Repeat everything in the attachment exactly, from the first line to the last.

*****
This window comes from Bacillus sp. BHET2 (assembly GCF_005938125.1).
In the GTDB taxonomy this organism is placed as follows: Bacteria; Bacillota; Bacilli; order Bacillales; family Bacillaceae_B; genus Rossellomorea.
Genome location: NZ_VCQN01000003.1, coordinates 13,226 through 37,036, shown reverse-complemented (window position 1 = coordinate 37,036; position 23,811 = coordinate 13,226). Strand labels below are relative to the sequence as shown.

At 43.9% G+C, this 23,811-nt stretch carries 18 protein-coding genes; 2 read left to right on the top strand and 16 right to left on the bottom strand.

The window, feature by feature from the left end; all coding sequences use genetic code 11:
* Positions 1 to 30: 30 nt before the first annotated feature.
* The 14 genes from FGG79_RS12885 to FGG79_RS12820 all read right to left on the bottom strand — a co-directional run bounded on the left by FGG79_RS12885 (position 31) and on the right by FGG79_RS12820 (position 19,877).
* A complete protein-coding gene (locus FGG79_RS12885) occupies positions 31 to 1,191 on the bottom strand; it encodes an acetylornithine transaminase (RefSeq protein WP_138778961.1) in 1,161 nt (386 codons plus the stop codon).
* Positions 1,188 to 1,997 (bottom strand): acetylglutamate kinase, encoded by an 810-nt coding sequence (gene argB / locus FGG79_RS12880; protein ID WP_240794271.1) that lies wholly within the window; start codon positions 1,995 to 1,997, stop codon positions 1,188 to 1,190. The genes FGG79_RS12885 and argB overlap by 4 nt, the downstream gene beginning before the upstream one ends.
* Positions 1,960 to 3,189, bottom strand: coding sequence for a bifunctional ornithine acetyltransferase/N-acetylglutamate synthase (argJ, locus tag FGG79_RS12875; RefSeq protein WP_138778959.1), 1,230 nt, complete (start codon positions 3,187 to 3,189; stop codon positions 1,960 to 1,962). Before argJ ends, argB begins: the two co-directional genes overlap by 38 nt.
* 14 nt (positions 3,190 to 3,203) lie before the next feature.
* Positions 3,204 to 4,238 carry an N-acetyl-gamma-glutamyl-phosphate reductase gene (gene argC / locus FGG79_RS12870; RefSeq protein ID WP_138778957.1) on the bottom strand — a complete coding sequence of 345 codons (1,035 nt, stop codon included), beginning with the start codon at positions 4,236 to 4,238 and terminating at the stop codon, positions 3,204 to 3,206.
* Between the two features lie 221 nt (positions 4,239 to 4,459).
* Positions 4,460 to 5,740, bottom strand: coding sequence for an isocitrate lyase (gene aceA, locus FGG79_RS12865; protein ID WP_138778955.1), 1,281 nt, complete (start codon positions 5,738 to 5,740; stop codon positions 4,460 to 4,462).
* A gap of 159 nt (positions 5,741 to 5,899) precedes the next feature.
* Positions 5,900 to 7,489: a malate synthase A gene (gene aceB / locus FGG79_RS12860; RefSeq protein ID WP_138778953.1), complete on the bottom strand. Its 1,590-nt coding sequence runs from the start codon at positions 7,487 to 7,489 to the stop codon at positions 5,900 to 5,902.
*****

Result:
This window comes from Bacillus sp. BHET2 (assembly GCF_005938125.1).
In the GTDB taxonomy this organism is placed as follows: Bacteria; Bacillota; Bacilli; order Bacillales; family Bacillaceae_B; genus Rossellomorea.
Genome location: NZ_VCQN01000003.1, coordinates 13,226 through 37,036, shown reverse-complemented (window position 1 = coordinate 37,036; position 23,811 = coordinate 13,226). Strand labels below are relative to the sequence as shown.

At 43.9% G+C, this 23,811-nt stretch carries 18 protein-coding genes; 2 read left to right on the top strand and 16 right to left on the bottom strand.

The window, feature by feature from the left end; all coding sequences use genetic code 11:
* Positions 1 to 30: 30 nt before the first annotated feature.
* The 14 genes from FGG79_RS12885 to FGG79_RS12820 all read right to left on the bottom strand — a co-directional run bounded on the left by FGG79_RS12885 (position 31) and on the right by FGG79_RS12820 (position 19,877).
* A complete protein-coding gene (locus FGG79_RS12885) occupies positions 31 to 1,191 on the bottom strand; it encodes an acetylornithine transaminase (RefSeq protein WP_138778961.1) in 1,161 nt (386 codons plus the stop codon).
* Positions 1,188 to 1,997 (bottom strand): acetylglutamate kinase, encoded by an 810-nt coding sequence (gene argB / locus FGG79_RS12880; protein ID WP_240794271.1) that lies wholly within the window; start codon positions 1,995 to 1,997, stop codon positions 1,188 to 1,190. The genes FGG79_RS12885 and argB overlap by 4 nt, the downstream gene beginning before the upstream one ends.
* Positions 1,960 to 3,189, bottom strand: coding sequence for a bifunctional ornithine acetyltransferase/N-acetylglutamate synthase (argJ, locus tag FGG79_RS12875; RefSeq protein WP_138778959.1), 1,230 nt, complete (start codon positions 3,187 to 3,189; stop codon positions 1,960 to 1,962). Before argJ ends, argB begins: the two co-directional genes overlap by 38 nt.
* 14 nt (positions 3,190 to 3,203) lie before the next feature.
* Positions 3,204 to 4,238 carry an N-acetyl-gamma-glutamyl-phosphate reductase gene (gene argC / locus FGG79_RS12870; RefSeq protein ID WP_138778957.1) on the bottom strand — a complete coding sequence of 345 codons (1,035 nt, stop codon included), beginning with the start codon at positions 4,236 to 4,238 and terminating at the stop codon, positions 3,204 to 3,206.
* Between the two features lie 221 nt (positions 4,239 to 4,459).
* Positions 4,460 to 5,740, bottom strand: coding sequence for an isocitrate lyase (gene aceA, locus FGG79_RS12865; protein ID WP_138778955.1), 1,281 nt, complete (start codon positions 5,738 to 5,740; stop codon positions 4,460 to 4,462).
* A gap of 159 nt (positions 5,741 to 5,899) precedes the next feature.
* Positions 5,900 to 7,489: a malate synthase A gene (gene aceB / locus FGG79_RS12860; RefSeq protein ID WP_138778953.1), complete on the bottom strand. Its 1,590-nt coding sequence runs from the start codon at positions 7,487 to 7,489 to the stop codon at positions 5,900 to 5,902.